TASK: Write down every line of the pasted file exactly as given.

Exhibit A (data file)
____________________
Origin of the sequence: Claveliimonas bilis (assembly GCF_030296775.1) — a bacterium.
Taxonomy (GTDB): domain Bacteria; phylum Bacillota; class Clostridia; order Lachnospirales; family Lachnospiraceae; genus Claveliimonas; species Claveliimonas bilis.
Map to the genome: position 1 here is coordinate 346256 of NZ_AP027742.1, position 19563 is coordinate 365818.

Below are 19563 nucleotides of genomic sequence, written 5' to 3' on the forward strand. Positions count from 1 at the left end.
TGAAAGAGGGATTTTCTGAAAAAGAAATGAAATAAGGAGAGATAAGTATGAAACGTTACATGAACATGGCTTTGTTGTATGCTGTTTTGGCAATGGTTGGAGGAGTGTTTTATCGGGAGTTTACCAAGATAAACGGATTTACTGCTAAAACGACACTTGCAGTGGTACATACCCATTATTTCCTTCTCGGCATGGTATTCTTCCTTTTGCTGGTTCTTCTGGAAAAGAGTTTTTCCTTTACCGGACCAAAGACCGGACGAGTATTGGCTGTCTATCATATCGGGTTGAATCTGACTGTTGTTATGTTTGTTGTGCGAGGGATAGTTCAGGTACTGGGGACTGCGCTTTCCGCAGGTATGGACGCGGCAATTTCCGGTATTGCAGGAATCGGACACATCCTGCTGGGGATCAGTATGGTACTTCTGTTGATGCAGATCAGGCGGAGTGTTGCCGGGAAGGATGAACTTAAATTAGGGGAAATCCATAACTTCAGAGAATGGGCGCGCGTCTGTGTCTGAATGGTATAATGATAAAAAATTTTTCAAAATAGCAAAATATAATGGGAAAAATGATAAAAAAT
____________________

Origin of the sequence: Claveliimonas bilis (assembly GCF_030296775.1) — a bacterium.
Taxonomy (GTDB): domain Bacteria; phylum Bacillota; class Clostridia; order Lachnospirales; family Lachnospiraceae; genus Claveliimonas; species Claveliimonas bilis.
Map to the genome: position 1 here is coordinate 346256 of NZ_AP027742.1, position 19563 is coordinate 365818.

Below are 19563 nucleotides of genomic sequence, written 5' to 3' on the forward strand. Positions count from 1 at the left end.
TGAAAGAGGGATTTTCTGAAAAAGAAATGAAATAAGGAGAGATAAGTATGAAACGTTACATGAACATGGCTTTGTTGTATGCTGTTTTGGCAATGGTTGGAGGAGTGTTTTATCGGGAGTTTACCAAGATAAACGGATTTACTGCTAAAACGACACTTGCAGTGGTACATACCCATTATTTCCTTCTCGGCATGGTATTCTTCCTTTTGCTGGTTCTTCTGGAAAAGAGTTTTTCCTTTACCGGACCAAAGACCGGACGAGTATTGGCTGTCTATCATATCGGGTTGAATCTGACTGTTGTTATGTTTGTTGTGCGAGGGATAGTTCAGGTACTGGGGACTGCGCTTTCCGCAGGTATGGACGCGGCAATTTCCGGTATTGCAGGAATCGGACACATCCTGCTGGGGATCAGTATGGTACTTCTGTTGATGCAGATCAGGCGGAGTGTTGCCGGGAAGGATGAACTTAAATTAGGGGAAATCCATAACTTCAGAGAATGGGCGCGCGTCTGTGTCTGAATGGTATAATGATAAAAAATTTTTCAAAATAGCAAAATATAATGGGAAAAATGATAAAAAAT